Current statutory protections are inadequate in protecting individual privacy and preventing genetic discrimination. To date twenty-six states do not have any statutory protections against genetic discrimination. Even among those that do such protections are not comprehensive; some states only prohibit discrimination in health insurance or in the workplace or only for specific genetic traits.

Federal protection is also limited. The most important such law concerning genetic discrimination is the Americans with Disabilities Act. The ADA prohibits employers from discriminating against those with “physical or mental impairments which substantially limit a major life activity” (or those that have a record of or are regarded as having such an impairment) so long as their condition does not make them incapable of performing their job.

While the ADA does not specifically discuss genetic conditions, most experts believe that it prohibits some genetic discrimination. It is clear that the ADA prohibits employment discrimination after a genetic disease has expressed itself. Less certain is the situation where a person has a particular mutation, but as yet has not been affected by the mutation. Such a person only has a predisposition to future illness, is currently healthy, and may not necessarily ever become disabled by a genetically related condition. The EEOC has taken the position in its interpretative regulations that such a person is covered against discrimination when that discrimination is due to the perception that they are predisposed to become ill. This would seem to be supported by case law under the Rehabilitation Act of 1973, which preceded the ADA, and which generally indicates that such perceptions must be substantiated by “a reasonable probability of substantial harm.” The EEOC interpretation, however, has not been tested in court.

One situation that the ADA regulations do not address is when a person is an unaffected carrier for a recessive or X-linked mutation. This person never will manifest a genetically based disease, but does carry a mutation. However, if this person mates with another person who is a carrier, there is a 25% chance that the offspring will carry a mutation that may result in the manifestation of an illness. The ADA is silent on how to treat such a carrier.

Another such situation concerns people who do not themselves have a genetic mutation, but who have a family member who does. Employers who provide medical insurance for employees’ dependents have a financial incentive to discriminate in such situations. It is unclear at best, however, whether this type of discrimination violates the ADA. Most importantly, the ADA does not protect the privacy of employees and does not prevent employers from obtaining genetic information; it only prevents them from using the information. Under the ADA, an employer who has made a “conditional job offer” is free to conduct unlimited medical investigations of the applicant. This can include collecting information that the employer cannot legally use. This allows employers to learn about an applicant’s genetic status without violating the ADA. Once an employer knows that a potential employee is likely to require expensive medical care, the employer can find some excuse not to hire that person. While employees will sometimes be able to correct this injustice in court, the right answer is to prevent it from ever happening. This can only be accomplished by keeping genetic information out of the hands of employers.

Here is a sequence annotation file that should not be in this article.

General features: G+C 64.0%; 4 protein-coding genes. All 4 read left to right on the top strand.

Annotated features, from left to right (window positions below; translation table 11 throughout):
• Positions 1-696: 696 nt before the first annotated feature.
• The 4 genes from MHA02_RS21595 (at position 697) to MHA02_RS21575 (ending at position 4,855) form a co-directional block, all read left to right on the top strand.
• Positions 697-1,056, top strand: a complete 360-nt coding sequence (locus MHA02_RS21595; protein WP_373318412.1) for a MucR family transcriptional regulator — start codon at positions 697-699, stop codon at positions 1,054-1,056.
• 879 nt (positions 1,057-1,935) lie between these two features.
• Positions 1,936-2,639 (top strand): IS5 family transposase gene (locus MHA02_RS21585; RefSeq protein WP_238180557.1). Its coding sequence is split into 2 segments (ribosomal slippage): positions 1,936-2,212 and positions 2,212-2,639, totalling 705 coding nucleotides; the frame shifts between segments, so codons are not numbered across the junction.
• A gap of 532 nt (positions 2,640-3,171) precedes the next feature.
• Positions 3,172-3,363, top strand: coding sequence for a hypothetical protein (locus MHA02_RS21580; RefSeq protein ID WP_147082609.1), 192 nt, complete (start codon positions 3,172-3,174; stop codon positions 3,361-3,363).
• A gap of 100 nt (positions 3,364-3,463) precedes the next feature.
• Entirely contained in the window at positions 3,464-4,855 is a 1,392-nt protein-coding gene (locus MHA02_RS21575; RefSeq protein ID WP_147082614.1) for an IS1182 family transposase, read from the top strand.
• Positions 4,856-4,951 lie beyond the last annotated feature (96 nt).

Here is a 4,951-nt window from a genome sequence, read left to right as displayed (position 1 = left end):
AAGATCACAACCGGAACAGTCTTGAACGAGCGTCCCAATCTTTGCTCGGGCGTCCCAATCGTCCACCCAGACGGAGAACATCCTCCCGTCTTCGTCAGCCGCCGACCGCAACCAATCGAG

Additionally, the Health Insurance Portability and Accountability Act of 1996 (HIPA or Health Care Law) provides some federal protection against genetic discrimination when an employer provides medical insurance. It does so by preventing a group health plan from applying a waiting period on preexisting conditions if the condition was not diagnosed or treated within six months before the plan’s waiting period. If a genetic problem was diagnosed or treated within the previous six months, the maximum waiting period can be only 12 months. Nevertheless other forms of health insurance are not covered. Genetic privacy and equal access to insurance necessarily compete with the insurance industry’s desire to write insurance based on sound actuarial data. Indeed, the underlying foundation of the insurance industry is the ability to discriminate based on such data. Insurance companies are ever vigilant to minimize their risks. Nevertheless there is no epidemic of genetic conditions and they exist at a fairly stable incidence in our society. In fact, actuarial tables used by the insurance industry already reflect the incidents of genetic conditions as part of their risk pooling. Still, demand for policy holders within the industry can lead to an assessment spiral where one company will offer discounts for those persons who submit to genetic tests and consequently soon all companies will adopt such practices in order to become competitive. The incentives to discriminate within the insurance industry remain as underwriting practices become more strict and are structured to identify and insure only healthy individuals.